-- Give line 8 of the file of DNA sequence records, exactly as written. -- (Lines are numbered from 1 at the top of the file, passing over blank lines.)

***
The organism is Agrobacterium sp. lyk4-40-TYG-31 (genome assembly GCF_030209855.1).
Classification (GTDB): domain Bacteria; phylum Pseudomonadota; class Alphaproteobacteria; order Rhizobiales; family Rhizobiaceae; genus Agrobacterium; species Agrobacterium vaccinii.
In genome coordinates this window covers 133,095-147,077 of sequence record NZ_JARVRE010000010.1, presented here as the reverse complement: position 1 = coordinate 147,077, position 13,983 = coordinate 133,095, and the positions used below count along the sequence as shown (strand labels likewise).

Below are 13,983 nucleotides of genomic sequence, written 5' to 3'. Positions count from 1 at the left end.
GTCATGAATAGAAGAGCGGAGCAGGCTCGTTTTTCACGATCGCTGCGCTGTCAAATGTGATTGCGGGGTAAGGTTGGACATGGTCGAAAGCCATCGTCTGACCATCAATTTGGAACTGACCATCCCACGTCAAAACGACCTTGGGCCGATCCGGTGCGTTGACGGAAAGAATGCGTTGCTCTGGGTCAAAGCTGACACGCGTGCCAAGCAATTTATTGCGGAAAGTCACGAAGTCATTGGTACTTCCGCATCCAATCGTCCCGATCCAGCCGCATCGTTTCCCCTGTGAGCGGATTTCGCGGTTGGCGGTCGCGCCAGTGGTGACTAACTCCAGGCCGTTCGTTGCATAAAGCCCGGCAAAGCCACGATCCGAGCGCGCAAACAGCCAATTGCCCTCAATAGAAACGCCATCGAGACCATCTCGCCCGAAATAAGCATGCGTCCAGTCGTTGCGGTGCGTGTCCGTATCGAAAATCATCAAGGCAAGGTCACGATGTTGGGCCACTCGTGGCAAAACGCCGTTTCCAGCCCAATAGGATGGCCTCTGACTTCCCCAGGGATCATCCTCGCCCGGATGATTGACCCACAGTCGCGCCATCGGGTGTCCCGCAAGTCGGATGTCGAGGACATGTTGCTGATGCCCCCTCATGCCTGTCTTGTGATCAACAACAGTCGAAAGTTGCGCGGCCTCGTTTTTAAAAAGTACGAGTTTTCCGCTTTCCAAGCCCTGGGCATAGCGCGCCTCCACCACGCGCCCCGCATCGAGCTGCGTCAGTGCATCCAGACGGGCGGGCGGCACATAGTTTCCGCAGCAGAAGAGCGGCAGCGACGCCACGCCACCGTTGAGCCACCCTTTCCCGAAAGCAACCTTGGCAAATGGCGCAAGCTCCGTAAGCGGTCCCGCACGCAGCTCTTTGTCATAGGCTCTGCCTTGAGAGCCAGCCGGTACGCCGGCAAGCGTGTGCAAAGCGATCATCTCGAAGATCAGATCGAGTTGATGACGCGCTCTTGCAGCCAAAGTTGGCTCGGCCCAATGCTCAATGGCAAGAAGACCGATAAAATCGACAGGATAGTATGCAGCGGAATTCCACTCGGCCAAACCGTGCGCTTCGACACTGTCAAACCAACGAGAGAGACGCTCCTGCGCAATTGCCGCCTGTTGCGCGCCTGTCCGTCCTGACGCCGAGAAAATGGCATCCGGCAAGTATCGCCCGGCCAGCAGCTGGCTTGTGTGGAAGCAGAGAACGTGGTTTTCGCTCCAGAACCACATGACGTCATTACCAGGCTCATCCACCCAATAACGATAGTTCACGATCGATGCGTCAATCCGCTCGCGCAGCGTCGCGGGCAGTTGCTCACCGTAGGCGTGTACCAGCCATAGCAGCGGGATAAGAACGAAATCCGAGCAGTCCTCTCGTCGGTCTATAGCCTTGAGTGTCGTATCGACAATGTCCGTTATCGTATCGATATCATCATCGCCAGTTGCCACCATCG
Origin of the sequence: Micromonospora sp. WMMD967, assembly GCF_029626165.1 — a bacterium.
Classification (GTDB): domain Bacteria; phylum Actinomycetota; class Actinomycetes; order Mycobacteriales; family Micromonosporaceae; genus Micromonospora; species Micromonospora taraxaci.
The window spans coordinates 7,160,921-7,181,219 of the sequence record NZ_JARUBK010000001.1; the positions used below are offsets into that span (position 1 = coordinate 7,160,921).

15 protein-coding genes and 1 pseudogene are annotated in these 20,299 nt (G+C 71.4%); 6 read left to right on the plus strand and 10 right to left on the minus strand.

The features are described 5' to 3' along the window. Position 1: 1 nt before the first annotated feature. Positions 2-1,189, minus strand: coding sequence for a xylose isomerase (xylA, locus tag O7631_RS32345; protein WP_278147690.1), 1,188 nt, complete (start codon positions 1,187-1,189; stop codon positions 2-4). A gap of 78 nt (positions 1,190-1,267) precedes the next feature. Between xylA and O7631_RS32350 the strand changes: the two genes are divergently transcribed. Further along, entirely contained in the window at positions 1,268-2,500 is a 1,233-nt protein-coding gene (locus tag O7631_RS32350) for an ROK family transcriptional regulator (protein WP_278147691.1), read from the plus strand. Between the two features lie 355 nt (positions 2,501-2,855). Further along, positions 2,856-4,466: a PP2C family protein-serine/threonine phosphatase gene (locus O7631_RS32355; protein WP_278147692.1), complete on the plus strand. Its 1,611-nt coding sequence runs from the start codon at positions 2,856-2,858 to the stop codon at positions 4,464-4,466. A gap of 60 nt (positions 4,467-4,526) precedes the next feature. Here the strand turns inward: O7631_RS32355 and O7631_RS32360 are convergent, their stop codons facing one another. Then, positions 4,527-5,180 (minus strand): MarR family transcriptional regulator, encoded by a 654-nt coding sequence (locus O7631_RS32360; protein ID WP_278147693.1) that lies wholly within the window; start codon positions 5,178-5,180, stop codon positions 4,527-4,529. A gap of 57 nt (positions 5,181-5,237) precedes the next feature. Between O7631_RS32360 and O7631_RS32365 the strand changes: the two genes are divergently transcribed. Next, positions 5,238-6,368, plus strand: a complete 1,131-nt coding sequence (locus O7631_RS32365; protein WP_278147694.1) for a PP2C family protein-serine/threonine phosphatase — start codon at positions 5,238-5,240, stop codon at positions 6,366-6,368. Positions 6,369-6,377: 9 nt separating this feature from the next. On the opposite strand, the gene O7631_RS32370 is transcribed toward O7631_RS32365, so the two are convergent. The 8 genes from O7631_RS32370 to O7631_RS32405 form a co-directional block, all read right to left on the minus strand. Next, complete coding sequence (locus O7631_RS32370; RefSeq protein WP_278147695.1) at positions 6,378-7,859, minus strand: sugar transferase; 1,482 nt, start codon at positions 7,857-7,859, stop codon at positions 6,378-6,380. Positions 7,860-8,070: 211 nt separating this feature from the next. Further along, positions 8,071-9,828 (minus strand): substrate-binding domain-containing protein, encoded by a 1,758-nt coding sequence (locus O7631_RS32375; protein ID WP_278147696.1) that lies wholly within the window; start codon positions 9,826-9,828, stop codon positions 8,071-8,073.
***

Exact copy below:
The window spans coordinates 7,160,921-7,181,219 of the sequence record NZ_JARUBK010000001.1; the positions used below are offsets into that span (position 1 = coordinate 7,160,921).